The Wise Man and The Fool
Poet: John McLeod
Said the wise man to the fool one day:
"I've got a hundred candles,
And lots of copper candlesticks with ornamental handles,
They cost me every cent I had
But I shall be all right,
And in the darkness of the eve I'll have a splendid light."
The fool said: "Yes, you may be wise,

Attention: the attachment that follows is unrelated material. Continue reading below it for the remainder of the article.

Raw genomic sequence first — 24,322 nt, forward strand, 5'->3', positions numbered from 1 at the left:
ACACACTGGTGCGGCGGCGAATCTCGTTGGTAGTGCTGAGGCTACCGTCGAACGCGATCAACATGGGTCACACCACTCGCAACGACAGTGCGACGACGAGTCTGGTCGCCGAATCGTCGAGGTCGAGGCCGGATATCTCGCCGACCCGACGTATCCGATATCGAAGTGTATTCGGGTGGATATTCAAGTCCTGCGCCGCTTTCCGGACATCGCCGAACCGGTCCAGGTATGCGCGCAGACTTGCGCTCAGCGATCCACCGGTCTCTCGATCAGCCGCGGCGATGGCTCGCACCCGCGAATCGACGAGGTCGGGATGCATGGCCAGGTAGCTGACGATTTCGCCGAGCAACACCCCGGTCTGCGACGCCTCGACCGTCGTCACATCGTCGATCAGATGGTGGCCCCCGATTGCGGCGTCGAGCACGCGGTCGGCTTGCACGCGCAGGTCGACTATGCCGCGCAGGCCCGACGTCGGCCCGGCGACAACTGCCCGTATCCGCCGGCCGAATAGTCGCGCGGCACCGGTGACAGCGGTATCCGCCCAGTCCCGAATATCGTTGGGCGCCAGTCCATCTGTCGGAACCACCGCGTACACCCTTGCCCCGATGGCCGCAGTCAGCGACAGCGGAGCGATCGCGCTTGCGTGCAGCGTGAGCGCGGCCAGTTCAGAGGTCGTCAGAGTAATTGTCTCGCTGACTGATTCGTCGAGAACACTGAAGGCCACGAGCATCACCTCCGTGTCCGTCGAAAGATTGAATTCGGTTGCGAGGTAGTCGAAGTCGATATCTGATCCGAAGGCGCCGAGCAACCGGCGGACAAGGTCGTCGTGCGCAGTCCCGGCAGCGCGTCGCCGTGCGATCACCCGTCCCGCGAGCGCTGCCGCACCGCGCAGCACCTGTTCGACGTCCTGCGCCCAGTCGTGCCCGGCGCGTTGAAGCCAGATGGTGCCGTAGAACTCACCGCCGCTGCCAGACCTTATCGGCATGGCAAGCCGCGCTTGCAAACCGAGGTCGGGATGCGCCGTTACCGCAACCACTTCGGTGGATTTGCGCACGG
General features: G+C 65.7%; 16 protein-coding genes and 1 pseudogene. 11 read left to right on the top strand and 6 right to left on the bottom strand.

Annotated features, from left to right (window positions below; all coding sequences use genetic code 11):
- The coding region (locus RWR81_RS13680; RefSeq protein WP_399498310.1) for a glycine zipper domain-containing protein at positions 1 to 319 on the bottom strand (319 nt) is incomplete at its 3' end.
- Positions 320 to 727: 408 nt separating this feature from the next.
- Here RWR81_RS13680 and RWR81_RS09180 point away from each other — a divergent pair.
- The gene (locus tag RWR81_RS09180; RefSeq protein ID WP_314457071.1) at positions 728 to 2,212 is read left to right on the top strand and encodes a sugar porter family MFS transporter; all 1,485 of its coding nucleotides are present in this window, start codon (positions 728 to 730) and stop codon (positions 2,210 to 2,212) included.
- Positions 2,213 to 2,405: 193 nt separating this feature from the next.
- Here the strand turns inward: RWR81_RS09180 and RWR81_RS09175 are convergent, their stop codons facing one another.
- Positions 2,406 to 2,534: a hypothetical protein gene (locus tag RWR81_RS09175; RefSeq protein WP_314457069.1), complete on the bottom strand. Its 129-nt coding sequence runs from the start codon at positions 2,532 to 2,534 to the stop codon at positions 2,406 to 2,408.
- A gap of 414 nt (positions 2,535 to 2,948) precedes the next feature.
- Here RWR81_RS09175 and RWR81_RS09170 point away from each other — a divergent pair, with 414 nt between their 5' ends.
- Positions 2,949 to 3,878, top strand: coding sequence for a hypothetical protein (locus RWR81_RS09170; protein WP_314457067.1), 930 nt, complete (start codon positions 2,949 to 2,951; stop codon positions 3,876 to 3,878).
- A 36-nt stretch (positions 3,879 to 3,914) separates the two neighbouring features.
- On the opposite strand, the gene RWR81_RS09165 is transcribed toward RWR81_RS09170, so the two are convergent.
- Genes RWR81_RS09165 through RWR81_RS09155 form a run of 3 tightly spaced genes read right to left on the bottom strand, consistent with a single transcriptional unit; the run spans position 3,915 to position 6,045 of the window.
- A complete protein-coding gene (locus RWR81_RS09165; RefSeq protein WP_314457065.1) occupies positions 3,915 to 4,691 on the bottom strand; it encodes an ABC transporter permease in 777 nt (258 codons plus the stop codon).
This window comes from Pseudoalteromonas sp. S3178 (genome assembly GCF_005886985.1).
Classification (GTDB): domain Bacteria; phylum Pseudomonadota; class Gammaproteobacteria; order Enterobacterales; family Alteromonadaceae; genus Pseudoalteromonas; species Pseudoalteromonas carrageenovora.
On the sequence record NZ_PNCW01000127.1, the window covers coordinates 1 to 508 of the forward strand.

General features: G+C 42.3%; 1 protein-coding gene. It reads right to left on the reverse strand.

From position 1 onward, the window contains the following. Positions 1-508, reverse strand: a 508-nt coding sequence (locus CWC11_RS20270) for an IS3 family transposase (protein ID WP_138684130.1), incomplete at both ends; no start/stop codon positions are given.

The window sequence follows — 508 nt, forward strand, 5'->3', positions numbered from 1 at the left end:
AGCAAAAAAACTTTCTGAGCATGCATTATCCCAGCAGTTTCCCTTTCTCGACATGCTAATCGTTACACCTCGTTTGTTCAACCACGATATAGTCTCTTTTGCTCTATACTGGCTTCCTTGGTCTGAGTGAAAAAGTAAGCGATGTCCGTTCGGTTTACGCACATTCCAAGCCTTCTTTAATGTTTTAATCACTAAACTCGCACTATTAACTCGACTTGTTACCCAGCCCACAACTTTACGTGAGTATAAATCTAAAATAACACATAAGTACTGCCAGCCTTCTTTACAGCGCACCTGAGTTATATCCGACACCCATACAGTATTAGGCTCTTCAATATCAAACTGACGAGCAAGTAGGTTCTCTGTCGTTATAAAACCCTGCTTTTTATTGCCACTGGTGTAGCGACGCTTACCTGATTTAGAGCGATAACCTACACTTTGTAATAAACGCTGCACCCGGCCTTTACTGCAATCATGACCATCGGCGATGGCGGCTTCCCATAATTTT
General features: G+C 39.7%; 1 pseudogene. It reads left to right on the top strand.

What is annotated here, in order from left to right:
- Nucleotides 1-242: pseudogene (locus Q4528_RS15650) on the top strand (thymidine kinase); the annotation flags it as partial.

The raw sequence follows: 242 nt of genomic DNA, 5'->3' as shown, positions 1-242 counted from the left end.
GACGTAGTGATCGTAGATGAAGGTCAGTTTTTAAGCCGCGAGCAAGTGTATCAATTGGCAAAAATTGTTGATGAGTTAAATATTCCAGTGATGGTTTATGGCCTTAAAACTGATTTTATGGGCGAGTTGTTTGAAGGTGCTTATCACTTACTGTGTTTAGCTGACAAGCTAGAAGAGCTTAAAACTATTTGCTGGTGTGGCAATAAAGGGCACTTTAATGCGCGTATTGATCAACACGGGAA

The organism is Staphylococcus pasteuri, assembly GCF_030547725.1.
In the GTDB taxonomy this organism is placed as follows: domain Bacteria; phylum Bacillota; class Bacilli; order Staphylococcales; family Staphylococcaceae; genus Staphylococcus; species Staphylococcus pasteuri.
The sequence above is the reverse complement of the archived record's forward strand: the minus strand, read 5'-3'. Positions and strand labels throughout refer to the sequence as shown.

But then again, p'raps not,
Only pence had I to buy, one candle's all I got,
But then, I bought some matches too
And you, the silly goose,
Bought none, and so without a light
Your candles are no use!"
The moral of the story
Is simplicity's defence
For even the buffooning clown
May have some common sense!
The wise man and the village fool,
But tell me which is which?
The one with only coppers?
Or the other very rich?